ISSN : 1301-5680
e-ISSN : 2149-8156
Turkish Journal of Thoracic and Cardiovascular Surgery     
To inform or educate the CABG patients
Emre Sahillioğlu, Halim Ulugöl, Fevzi Toraman
Department of Anethesiology and Reanimation, Acıbadem University School of Medicine, İstanbul, Turkey
DOI : 10.5606/tgkdc.dergisi.2018.15281

We read the article with great interest titled “The impact of planned hospital discharge program on complications and hospital readmissions in patients undergoing coronary artery bypass grafting”.[1] The fact that planning the discharge program by educating the patients undergoing coronary artery bypass grafting (CABG) and their relatives is highly effective for preventing complications and hospital readmissions is known and also emphasized by the authors. More importantly, the training before surgery or before discharge may be forgotten or misunderstood by patients and by their relatives, and sometimes patients and their relatives may experience the problems which were not told.[2] These problems were well-considered by the authors and the booklet named as “Life and Precautions at Home After CABG” and the form named as “Phone Consulting Follow-Up Form” were prepared. However, it was not stated for the control group, if they had any kind of training. If not, why? It was reported in some studies that readmission to the hospital might differ according to multiple parameters in cardiac surgery.[3] The authors mentioned that the study was single-blind. However, they did not state about who was blind to the study among patients and relatives, surgeons, researchers, data collectors, phone callers, home visitors and the deciders for readmissions to the hospital or intensive care unit (ICU). The authors also did not state about the readmission criteria for hospital and for ICU and who was deciding for the readmission (a physician or a nurse) and if he/she was blind to the study which may affect the results and the blindness of the study. As the criteria for readmission were not mentioned, discharge criteria from the ICU and hospital were also not mentioned in the study. The authors mentioned the hemodynamic parameters during the home visits, but there were no data mentioned during perioperative and postoperative period in both groups. There were also no data about how to include the patients to the control or intervention groups (closed envelopes or any other special technique designed for the study) according to the age, gender, and education status as the authors mentioned them for sampling the study size and randomization.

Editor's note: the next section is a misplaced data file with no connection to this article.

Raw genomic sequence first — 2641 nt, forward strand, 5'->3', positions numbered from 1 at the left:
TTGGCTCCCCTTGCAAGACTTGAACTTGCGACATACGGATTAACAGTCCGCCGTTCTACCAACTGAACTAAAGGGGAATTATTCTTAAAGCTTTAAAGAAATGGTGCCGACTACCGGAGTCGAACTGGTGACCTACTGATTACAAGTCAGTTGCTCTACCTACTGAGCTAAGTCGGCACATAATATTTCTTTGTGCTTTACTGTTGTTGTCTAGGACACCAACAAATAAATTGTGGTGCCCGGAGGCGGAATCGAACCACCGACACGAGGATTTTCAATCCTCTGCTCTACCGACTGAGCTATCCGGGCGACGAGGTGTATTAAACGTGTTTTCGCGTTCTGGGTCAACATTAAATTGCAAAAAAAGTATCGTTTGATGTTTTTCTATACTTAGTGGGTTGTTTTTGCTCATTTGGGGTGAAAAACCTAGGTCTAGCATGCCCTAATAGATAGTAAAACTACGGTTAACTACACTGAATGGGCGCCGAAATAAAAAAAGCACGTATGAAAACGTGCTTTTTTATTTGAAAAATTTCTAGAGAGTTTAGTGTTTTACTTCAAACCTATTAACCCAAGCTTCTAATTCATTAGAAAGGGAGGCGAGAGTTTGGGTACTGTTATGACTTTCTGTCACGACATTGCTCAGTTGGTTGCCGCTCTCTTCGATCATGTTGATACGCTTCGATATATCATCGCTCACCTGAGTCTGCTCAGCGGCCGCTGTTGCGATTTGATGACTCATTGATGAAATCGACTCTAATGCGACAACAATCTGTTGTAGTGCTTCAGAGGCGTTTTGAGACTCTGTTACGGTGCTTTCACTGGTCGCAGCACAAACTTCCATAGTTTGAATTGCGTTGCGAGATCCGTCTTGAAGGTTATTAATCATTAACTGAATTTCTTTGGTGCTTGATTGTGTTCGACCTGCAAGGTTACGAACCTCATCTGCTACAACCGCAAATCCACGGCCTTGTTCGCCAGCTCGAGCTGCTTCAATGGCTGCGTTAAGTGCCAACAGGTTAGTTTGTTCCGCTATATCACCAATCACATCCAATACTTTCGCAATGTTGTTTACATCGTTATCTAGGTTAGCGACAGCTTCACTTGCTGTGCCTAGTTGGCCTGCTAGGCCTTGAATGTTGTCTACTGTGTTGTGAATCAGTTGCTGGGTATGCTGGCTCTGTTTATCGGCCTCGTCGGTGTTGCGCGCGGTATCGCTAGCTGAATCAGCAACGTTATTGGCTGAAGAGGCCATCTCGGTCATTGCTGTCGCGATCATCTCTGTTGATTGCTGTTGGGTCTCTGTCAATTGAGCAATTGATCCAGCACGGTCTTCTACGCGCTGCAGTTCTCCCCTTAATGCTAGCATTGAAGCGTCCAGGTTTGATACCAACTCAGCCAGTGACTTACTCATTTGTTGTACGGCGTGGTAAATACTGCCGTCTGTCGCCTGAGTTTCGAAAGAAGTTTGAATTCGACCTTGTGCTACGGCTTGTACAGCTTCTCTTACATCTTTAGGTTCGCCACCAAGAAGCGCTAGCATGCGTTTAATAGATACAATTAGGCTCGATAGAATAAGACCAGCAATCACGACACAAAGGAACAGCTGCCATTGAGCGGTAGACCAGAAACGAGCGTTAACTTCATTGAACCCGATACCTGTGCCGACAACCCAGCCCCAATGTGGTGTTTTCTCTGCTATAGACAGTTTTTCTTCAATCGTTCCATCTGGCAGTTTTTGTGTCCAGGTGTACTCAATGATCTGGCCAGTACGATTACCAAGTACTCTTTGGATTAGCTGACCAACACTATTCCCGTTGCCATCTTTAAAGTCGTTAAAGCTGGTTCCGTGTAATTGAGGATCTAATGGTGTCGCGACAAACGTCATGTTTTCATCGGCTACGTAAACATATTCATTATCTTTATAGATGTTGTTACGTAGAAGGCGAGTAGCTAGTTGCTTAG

Moreover, in a study comparing the presence and absence of education in two groups in a field of major life-threatening diseases surgery worldwide as mentioned by the authors, it would be difficult to decide to continue to the study, while nearly all patients in the control group experienced complications and readmissions to the hospital. We congratulate the authors on this current study that draws attention on an important issue such as education. We suggest that further studies should be performed to compare the effectiveness of the different education programs. In the light of data obtained in these studies, training of the patients before CABG surgery is highly recommended.

Declaration of conflicting interests
The authors declared no conflicts of interest with respect to the authorship and/or publication of this article.

The authors received no financial support for the research and/or authorship of this article.

Author Reply
Dear Editor,